Twenty-eight years ago when Jamie Davidson, Ph.D., left the University of Georgia for UNLV, he didn’t expect that he would need to justify to the then-administration the necessity of the counseling center’s mental health services.
“They told me that they were going to close the counseling center,” Davidson recalls, after the center’s director quit. “And I was like, ‘How can you close a counseling center at a major university?’ You know, that’s unheard of.”
Student Counseling and Psychological Services (CAPS), located in UNLV’s Student Recreation and Wellness Center, provides a variety of services to helpstudents address mental health concerns. (Becca Schwartz/UNLV).Now the associate vice president for student wellness at UNLV — which encompasses a long list of responsibilities such as overseeing the Student Health Center, Student Counseling and Psychological Services (CAPS), and Behavioral Health Team — he can look back and see how far UNLV (and CAPS) has progressed in prioritizing mental wellness.
“We still have a counseling center, so I guess you know that they decided to keep it open,” he jokes.
But, at the time, he felt dejected. It took a conversation with his wife for him to “find my moxie” and confront the administration about what it would take to keep the center open.
Davidson recounts, “The administrator said: ‘Besides helping students, I want to know the counseling’s center’s impact on academic success and on student retention.'”
Although such research is prevalent now, 28 years ago, with only himself and an extremely small staff, Davidson says he had to get creative with how to gather and assess such statistics.
“By collecting the data, one of the things we showed is that by offering counseling — not only do students get better, which is what you’d expect — 85% said that counseling helped their academics. Because when you’re struggling with a well-being issue, it’s really difficult to focus and study.”
Davidson and his team also assessed students for dropout risk, and those who had considered withdrawing from UNLV were tracked as they progressed through treatment.
The results? Davidson says that students who completed counseling were retained at a higher level by the university even though they’re considered at-risk. Good news considering a 2019 American Council of Education study found that one in three students “meet the criteria for a clinically significant mental health problem.” The study also examined the link between mental health and student success, finding that students with poor mental health are more likely to have lower GPAs, take longer to complete a degree, or drop out of college entirely.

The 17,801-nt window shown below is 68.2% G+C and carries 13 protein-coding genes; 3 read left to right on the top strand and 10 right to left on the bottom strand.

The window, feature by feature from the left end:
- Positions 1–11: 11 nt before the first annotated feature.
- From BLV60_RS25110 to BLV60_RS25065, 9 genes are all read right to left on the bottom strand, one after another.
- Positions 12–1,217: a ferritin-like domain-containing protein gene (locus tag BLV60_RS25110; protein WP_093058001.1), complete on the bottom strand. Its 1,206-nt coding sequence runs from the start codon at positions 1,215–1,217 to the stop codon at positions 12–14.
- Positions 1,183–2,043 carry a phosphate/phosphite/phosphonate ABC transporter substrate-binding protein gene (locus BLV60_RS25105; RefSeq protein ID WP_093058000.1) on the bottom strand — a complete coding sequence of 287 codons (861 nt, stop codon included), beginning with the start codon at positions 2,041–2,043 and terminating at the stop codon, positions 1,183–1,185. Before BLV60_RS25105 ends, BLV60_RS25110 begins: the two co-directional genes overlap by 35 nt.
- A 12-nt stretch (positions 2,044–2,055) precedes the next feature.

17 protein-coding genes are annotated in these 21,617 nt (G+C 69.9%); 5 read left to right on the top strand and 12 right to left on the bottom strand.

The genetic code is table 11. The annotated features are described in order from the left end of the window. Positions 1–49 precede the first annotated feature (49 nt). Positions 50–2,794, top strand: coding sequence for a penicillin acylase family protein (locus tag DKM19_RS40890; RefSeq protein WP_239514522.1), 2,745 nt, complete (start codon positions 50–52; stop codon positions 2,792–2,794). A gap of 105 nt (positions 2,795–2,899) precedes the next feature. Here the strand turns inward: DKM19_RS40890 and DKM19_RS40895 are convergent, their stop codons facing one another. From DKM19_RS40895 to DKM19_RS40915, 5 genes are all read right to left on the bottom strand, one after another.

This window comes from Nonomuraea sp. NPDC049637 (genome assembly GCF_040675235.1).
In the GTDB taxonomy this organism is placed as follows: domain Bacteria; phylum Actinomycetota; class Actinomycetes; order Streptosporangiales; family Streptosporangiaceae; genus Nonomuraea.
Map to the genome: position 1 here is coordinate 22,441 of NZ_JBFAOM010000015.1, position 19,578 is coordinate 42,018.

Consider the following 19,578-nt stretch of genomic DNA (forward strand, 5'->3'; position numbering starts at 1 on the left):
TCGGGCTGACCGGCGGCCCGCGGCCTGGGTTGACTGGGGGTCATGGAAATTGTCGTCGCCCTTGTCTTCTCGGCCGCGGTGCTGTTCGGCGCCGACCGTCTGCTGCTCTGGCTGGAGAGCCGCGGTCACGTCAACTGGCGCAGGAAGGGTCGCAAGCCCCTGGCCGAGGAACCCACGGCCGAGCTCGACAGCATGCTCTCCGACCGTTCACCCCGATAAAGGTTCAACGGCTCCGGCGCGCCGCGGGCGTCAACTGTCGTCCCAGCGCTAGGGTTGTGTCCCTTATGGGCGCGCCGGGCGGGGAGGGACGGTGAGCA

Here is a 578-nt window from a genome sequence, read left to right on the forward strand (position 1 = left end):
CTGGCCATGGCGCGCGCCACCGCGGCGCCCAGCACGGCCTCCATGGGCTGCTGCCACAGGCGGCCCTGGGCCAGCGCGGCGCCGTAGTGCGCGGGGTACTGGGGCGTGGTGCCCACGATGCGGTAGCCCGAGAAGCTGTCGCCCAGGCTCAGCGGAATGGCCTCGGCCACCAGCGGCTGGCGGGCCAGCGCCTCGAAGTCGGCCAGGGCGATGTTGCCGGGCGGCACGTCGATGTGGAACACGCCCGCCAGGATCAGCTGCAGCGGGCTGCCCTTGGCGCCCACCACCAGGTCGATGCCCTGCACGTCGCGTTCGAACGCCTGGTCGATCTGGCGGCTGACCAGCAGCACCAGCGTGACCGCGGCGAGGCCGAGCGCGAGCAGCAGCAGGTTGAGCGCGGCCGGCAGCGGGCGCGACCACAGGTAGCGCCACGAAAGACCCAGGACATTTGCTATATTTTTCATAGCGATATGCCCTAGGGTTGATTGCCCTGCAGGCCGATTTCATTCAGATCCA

“It’s like Maslow’s hierarchy,” says Davidson. “When you help students meet their core needs, it can have a profound impact. Not only on their emotional well-being, but their ability to academically succeed. I like to think it’s part of laying a cornerstone of wellness for their whole life. As the surgeon general said, ‘If you don’t have mental health, you don’t have health’.”
Mental Health Stats in the U.S.
1 in 5 adults experience mental illness each year
1 in 20 adults experience serious mental illness each year
1 in 6 youth ages 6-17 experience a mental health disorder each year
50% of lifetime mental illnesses begin by age 14, and 75% by age 24
Growing to Meet Demand
Although Davidson no longer has to fight to prove the relevancy of the counseling center (now referred to as CAPS), there’s still a lot of room for growth.
Staffing, for example, has become an issue across the country as campus counseling centers struggle to keep up with the growing need for mental health services. However, Davidson is excited to report that UNLV has seen a notable 50% staff expansion this year. The increase was made possible after a student mental health fee of $50 a semester went into effect fall 2021.
“It’s a fantastic opportunity,” says Davidson, “I’m so appreciative of the UNLV president, of Consolidated Students of UNLV (CSUN), and the Graduate and Professional Student Association. These groups were instrumental in getting that approved, and it just made such a huge difference to get the staffing we really need. Once we’re done with this hiring, we’ll be at the recommended national ratio of one counselor for every 1500 students [for mental health staffing at a university].”